- LONDON - Britain saw a rise in deaths from the human equivalent of "mad
cow'' disease in the last quarter of 1998 but scientists said on Thursday
it was too early to tell if this was due to chance.
- Nine people died of new variant Creutzfeldt-Jakob
(nvCJD) disease, a degenerative brain disorder, in the final quarter of
last year, according to the latest figures from a national surveillance
unit that monitors the disease.
- The previous highest total in a single
quarter had been six.
- Doctors at the London School of Hygiene
and Tropical Medicine warned that the unusually high number of deaths should
be interpreted with caution and could be due to many factors.
- "The number of variant CJD deaths
during the coming years will provide a clearer indication of whether the
apparent increase in deaths towards the end of 1998 was a chance observation
or marks a change in the underlying mortality rate,'' Simon Cousens and
his colleagues said in a letter published in The Lancet medical journal.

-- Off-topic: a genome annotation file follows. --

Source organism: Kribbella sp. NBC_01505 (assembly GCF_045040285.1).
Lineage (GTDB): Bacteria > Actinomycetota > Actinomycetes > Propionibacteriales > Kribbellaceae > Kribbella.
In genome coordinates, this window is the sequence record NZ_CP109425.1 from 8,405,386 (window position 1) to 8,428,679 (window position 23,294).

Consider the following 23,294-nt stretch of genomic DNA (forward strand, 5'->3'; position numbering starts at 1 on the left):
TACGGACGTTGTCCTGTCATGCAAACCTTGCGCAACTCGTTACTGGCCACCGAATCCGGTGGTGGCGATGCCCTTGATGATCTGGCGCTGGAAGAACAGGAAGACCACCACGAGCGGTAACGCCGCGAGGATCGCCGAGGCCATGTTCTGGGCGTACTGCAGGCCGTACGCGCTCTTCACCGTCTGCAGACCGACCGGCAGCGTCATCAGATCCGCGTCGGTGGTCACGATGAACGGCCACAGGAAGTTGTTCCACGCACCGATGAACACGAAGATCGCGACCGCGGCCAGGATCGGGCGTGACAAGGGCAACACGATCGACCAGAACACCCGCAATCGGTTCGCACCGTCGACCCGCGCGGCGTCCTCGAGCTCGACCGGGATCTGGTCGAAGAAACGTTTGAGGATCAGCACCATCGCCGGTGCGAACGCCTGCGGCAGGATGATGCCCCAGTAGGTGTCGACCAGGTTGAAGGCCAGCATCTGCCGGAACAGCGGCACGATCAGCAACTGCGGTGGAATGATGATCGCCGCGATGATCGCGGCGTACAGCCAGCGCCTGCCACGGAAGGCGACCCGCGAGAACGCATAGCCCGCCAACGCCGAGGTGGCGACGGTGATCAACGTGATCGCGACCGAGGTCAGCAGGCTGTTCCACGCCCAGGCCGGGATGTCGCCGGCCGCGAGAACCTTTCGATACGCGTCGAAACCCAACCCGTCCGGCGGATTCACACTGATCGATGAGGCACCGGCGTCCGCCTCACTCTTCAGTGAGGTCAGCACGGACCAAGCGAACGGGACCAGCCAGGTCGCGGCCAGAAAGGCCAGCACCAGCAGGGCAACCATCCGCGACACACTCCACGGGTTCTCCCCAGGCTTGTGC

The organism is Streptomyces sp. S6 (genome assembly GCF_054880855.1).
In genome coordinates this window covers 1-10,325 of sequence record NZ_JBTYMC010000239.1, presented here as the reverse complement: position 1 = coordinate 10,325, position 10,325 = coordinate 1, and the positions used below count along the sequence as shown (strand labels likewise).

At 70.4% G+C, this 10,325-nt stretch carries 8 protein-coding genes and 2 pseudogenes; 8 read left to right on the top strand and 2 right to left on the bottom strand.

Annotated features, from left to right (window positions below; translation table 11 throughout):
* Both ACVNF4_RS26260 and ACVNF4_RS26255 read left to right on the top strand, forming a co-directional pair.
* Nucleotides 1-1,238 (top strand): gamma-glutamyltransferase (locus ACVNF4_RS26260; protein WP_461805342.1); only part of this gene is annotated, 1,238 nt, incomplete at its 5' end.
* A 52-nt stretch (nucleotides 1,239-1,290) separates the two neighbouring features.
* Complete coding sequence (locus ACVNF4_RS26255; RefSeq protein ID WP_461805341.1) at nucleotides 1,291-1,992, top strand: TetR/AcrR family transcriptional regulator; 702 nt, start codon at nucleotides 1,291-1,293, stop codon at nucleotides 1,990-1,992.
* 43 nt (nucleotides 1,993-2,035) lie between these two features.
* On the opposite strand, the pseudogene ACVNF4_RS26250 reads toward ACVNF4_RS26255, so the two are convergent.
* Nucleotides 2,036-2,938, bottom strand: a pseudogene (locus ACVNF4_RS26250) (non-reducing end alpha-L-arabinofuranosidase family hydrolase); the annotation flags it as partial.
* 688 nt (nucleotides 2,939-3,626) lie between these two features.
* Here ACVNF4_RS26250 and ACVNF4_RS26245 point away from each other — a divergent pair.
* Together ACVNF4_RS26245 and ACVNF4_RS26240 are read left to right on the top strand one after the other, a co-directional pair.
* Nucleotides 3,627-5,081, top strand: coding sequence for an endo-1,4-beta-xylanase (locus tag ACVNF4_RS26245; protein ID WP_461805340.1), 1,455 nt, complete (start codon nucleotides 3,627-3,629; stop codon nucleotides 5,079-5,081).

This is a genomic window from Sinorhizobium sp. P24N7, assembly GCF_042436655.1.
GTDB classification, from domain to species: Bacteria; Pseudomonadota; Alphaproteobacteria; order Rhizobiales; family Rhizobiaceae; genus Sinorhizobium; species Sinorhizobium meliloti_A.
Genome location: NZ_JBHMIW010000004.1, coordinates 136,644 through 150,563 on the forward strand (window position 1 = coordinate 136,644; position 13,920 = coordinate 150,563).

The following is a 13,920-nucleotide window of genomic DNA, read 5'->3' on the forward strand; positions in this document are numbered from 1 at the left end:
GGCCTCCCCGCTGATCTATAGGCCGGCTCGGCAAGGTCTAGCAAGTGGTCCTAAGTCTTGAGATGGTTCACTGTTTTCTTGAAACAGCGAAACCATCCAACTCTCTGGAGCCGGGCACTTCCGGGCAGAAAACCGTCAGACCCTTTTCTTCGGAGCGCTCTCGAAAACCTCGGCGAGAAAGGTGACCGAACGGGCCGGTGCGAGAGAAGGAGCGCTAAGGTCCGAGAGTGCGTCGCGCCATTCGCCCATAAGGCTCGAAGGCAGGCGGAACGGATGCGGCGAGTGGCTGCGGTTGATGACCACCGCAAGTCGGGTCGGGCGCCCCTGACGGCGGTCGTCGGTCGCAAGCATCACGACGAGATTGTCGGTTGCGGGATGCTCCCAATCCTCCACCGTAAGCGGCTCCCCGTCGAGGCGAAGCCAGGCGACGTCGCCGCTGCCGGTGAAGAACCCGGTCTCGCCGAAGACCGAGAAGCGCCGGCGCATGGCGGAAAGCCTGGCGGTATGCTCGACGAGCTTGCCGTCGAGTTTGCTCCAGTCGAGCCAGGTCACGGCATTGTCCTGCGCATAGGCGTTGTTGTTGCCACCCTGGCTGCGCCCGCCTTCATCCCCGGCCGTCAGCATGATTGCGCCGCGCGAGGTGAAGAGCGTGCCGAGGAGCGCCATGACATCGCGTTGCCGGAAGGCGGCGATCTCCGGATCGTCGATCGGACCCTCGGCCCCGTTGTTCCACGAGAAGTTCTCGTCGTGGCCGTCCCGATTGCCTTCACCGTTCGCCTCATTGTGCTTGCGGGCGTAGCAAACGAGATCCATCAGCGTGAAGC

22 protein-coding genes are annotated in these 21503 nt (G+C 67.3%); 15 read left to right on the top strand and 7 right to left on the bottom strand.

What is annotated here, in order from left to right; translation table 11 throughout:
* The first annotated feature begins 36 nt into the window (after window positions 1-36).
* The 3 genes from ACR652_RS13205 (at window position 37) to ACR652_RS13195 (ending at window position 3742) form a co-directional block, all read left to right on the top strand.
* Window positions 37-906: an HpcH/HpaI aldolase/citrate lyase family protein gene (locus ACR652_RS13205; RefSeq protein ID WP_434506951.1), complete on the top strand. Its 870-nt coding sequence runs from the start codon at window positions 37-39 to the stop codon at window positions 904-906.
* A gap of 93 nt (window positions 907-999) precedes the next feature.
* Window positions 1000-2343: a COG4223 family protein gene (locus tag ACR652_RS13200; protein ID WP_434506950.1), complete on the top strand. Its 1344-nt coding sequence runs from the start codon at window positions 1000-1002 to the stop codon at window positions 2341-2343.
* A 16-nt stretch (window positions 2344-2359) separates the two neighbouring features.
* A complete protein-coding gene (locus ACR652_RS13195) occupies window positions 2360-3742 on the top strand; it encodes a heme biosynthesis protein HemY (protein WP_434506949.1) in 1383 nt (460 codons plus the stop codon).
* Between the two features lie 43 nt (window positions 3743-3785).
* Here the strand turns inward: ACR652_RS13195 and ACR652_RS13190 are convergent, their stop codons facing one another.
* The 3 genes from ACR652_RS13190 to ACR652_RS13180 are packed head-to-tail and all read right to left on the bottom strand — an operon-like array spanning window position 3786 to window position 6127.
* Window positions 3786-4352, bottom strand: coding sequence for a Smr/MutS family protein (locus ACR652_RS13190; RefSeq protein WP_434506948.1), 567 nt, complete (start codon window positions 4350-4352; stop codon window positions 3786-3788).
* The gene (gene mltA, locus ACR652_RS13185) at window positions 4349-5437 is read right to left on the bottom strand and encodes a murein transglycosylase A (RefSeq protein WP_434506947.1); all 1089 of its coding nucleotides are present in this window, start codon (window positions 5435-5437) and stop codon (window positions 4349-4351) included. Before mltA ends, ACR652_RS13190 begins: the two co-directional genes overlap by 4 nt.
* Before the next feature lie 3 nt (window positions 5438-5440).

- Improvements in identifying the disease
could be one reason for the high number of deaths, they said.
- So far 39 people have died from nvCJD,
which scientists have linked to eating beef contaminated with bovine spongiform
encephalopathy (BSE) or mad cow disease.
- British scientists have recommended using
disposable surgical instruments, after research showed that the infectious
brain prion that causes the disease could be spread through surgical procedures.
- Australian scientists also reported that
surgery could increase a person's risk of getting sporadic CJD, a strain
of the disorder that occurs in one in a million people a year and usually
affects older people. The doctors at the University of Melbourne said it
could also have implications for nvCJD, which hits much younger people.
- A public inquiry into the outbreak and
handling of the BSE crisis in Britain, which resulted in the slaughter
of thousands of cattle and a ban on British beef exports, is expected to
publish its findings later this year.